There are several causes of visual deficiencies; they could be congenital (optic nerve hypoplasia or atrophia), post-trauma, degenerative (macular degeneration) or secondary to other pathologies (glaucoma, diabetes, etc).
The number of babies suffering from visual impairment is on the rise, primarily due to the improved survival rate among very low birth weight premature babies. In fact, 23% of them are severely visually impaired. The development of children with visual impairment is delayed and their progress through normal developmental stages is heavily compromised.
Vision impairment is also on the rise, largely due to the aging population and the cost associated to it is accordingly increasing. Statistics Canada, in its report entitled “A profile Of Disability in Canada 2001” showed that around 611,000 Canadians identified themselves as having seriously impaired vision. According to their projection, this number will increase to 700,000 by 2010 and in 2020, more than 828 000 cases will be reported. In the United States of America, the annual direct cost of visual deficiency, in 1981 was 14 billion USD, in 1995, it was evaluated to 38 billions and it is constantly on the rise.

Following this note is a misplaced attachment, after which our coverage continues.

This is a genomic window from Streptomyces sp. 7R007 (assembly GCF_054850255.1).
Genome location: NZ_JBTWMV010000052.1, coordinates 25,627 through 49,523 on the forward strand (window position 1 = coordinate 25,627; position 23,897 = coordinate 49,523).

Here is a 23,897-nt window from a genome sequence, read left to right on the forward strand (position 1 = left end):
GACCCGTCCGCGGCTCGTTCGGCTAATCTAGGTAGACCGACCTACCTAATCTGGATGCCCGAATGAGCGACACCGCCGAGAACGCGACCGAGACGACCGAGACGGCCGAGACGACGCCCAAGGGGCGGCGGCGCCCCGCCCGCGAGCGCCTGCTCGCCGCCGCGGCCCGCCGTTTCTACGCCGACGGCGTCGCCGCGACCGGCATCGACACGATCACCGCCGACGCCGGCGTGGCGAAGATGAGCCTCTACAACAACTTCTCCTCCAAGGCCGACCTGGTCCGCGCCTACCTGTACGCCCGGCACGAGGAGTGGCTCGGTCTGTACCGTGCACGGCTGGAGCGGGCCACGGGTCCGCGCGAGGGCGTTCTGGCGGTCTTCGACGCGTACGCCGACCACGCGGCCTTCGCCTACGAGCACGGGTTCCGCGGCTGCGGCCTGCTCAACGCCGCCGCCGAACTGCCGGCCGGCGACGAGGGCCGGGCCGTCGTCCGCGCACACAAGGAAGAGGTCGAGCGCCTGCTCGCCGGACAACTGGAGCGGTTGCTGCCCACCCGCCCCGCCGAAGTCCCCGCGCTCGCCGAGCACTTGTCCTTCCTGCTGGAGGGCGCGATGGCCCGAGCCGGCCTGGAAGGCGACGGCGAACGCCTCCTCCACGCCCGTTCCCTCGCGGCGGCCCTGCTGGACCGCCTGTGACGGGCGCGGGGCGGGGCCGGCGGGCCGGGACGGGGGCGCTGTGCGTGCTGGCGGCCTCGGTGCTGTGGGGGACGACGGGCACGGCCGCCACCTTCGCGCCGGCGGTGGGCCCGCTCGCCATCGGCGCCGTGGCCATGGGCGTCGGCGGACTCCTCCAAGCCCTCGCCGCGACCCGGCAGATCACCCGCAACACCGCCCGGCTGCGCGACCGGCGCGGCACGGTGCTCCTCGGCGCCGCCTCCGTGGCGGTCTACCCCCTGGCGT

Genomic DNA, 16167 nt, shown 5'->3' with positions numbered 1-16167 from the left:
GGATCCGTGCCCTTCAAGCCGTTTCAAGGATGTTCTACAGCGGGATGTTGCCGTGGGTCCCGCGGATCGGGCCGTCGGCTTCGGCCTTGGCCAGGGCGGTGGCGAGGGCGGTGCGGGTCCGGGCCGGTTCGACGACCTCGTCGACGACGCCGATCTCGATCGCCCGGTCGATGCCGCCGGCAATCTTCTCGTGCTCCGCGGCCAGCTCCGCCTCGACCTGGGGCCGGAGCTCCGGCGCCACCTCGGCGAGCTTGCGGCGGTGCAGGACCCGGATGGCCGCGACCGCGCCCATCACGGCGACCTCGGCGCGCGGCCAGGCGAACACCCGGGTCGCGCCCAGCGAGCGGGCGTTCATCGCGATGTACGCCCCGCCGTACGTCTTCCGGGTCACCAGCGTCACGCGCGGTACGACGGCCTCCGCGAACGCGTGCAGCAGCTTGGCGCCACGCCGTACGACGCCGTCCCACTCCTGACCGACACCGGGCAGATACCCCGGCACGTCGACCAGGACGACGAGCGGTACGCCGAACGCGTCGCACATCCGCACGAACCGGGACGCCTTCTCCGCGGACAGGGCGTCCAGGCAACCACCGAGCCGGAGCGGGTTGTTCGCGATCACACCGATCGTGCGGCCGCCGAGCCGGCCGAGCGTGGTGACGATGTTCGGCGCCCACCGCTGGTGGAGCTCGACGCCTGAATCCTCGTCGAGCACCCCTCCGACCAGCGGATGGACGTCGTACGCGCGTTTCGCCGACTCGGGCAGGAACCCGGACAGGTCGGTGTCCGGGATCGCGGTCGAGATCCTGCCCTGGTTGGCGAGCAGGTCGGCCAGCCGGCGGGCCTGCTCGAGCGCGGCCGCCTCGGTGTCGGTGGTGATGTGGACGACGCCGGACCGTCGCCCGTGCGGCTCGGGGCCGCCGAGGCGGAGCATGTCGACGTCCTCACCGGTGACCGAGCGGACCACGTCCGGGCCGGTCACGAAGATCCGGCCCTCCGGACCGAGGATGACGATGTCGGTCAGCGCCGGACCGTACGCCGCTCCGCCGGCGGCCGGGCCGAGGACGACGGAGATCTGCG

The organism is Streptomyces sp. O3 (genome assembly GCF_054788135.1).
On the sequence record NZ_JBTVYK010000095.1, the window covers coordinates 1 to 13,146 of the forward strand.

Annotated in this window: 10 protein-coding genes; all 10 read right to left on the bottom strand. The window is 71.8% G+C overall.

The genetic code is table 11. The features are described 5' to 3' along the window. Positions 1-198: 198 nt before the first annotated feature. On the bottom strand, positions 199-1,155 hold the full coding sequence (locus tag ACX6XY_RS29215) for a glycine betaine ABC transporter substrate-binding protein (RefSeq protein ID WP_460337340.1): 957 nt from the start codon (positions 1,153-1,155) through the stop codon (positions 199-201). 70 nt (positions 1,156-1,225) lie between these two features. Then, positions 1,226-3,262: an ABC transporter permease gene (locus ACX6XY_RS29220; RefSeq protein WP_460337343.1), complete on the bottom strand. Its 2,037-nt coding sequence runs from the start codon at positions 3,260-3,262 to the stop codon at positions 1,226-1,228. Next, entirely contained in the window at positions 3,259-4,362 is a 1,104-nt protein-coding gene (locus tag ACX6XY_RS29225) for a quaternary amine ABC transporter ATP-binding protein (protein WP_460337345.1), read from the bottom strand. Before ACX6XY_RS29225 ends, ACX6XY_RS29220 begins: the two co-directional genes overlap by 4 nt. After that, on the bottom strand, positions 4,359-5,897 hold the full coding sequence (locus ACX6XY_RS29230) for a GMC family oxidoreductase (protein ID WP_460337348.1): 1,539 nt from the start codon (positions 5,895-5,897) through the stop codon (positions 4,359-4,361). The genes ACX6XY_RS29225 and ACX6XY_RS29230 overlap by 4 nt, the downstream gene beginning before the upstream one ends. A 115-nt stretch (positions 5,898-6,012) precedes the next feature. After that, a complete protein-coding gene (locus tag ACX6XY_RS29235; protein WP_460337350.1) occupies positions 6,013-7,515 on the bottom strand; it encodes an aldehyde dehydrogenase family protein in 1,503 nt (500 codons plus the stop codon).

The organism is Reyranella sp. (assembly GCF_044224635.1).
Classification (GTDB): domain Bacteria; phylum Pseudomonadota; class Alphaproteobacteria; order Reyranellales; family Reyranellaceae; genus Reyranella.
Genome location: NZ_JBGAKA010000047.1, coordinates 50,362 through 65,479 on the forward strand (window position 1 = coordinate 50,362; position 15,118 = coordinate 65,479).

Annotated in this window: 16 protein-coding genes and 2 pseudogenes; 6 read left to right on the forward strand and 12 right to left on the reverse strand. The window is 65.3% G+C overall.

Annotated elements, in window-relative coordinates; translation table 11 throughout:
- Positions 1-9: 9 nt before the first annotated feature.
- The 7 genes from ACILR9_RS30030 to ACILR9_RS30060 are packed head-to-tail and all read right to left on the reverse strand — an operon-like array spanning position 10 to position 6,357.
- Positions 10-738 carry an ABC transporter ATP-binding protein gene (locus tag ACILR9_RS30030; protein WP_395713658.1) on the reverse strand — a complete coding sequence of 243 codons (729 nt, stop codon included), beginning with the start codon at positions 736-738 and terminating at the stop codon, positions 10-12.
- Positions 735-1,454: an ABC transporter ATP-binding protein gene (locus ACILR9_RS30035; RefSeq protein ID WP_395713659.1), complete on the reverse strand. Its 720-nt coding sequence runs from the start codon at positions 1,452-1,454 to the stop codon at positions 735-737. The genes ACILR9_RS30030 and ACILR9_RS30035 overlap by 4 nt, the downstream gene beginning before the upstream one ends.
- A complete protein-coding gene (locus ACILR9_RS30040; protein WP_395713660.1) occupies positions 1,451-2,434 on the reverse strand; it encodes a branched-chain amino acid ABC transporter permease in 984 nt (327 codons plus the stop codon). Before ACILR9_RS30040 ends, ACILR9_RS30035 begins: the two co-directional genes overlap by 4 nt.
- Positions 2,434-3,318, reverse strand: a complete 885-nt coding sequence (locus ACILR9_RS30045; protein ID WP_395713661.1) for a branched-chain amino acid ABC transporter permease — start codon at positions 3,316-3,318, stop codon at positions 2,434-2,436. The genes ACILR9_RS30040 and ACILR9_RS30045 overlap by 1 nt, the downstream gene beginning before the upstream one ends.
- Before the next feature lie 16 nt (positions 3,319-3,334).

Presently, there is no cure for these pathologies. The identification of the mediators implicated in visual axon guidance and synaptogenesis is a valuable venue for developing new therapeutic agents to treat these incurable diseases.